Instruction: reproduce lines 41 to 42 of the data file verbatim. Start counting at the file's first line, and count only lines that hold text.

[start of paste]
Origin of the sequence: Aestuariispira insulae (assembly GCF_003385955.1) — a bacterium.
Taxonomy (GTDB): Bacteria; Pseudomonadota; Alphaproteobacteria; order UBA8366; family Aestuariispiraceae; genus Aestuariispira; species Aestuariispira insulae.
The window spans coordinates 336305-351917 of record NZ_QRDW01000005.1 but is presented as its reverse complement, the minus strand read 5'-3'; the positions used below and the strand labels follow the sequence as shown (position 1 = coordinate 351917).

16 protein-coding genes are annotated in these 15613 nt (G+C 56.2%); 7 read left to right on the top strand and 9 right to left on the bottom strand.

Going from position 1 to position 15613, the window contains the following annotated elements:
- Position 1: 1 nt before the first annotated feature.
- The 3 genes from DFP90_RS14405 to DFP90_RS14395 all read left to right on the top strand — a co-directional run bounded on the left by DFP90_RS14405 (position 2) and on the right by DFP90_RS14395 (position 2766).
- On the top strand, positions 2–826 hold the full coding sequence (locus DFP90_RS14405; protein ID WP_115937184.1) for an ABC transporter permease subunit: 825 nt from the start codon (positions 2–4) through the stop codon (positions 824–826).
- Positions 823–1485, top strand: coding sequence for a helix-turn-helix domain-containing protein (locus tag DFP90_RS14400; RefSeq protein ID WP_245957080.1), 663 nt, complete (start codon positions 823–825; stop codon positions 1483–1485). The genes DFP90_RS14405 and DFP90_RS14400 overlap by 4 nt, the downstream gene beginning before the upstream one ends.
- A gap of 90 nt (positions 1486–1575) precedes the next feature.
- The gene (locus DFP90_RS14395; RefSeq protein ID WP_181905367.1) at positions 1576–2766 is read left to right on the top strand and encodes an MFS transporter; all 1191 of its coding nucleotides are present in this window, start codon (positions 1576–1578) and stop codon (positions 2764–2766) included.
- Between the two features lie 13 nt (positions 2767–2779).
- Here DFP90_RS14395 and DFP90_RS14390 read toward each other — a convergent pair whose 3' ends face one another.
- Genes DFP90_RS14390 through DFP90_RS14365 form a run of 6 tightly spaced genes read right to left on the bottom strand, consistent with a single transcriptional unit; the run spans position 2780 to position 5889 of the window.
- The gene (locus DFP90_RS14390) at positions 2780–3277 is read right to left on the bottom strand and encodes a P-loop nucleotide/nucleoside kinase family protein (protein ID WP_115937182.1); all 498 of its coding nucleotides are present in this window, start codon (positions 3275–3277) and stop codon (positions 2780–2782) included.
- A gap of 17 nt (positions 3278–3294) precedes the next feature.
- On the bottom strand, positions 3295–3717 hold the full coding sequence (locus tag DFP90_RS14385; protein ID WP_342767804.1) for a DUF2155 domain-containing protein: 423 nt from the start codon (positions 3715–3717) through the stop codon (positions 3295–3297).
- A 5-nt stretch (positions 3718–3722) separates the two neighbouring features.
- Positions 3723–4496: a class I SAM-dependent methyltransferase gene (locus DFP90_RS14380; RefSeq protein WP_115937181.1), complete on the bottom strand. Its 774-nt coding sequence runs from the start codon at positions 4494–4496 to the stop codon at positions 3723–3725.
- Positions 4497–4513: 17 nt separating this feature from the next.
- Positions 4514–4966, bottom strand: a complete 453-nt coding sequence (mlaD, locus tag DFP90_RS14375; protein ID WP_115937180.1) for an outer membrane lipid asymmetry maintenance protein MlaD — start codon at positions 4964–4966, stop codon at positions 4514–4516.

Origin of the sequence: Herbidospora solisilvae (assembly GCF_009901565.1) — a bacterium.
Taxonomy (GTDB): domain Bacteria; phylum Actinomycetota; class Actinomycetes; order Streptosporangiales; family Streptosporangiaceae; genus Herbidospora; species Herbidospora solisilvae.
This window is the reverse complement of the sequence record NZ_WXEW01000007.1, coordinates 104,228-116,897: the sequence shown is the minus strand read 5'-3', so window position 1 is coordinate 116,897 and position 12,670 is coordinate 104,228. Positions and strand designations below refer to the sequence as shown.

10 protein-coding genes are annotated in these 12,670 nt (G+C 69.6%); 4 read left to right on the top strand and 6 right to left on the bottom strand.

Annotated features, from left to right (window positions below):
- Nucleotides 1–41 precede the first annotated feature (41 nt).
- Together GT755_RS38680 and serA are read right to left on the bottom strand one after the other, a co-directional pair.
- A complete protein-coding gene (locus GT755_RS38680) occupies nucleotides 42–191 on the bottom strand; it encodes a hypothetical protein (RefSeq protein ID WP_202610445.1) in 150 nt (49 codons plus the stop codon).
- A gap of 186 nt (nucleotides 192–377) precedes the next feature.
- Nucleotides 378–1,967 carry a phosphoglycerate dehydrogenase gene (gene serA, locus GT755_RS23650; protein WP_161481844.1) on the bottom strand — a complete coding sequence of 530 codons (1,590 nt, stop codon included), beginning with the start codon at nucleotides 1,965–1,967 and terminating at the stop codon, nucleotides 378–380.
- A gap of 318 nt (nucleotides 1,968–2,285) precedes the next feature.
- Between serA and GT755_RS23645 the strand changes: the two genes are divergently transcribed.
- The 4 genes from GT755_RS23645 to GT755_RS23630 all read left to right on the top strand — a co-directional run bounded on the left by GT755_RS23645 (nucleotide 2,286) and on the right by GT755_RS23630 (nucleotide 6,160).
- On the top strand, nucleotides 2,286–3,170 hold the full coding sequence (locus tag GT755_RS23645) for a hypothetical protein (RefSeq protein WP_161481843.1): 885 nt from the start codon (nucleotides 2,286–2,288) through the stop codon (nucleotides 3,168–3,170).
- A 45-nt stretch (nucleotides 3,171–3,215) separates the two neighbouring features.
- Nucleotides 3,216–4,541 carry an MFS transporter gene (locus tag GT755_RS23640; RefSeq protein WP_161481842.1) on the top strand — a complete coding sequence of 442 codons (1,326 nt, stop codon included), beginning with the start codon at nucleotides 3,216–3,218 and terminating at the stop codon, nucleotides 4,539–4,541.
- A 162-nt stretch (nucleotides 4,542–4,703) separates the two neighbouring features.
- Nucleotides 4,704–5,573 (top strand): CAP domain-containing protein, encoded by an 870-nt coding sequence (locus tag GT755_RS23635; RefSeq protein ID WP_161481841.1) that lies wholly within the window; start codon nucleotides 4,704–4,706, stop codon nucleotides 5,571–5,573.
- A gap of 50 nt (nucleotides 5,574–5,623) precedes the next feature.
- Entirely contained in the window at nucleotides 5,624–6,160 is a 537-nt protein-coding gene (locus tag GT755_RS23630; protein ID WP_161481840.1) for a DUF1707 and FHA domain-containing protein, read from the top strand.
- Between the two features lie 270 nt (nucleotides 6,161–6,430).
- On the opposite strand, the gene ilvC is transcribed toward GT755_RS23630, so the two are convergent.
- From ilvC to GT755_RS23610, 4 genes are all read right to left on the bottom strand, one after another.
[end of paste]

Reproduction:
- Entirely contained in the window at nucleotides 5,624–6,160 is a 537-nt protein-coding gene (locus tag GT755_RS23630; protein ID WP_161481840.1) for a DUF1707 and FHA domain-containing protein, read from the top strand.
- Between the two features lie 270 nt (nucleotides 6,161–6,430).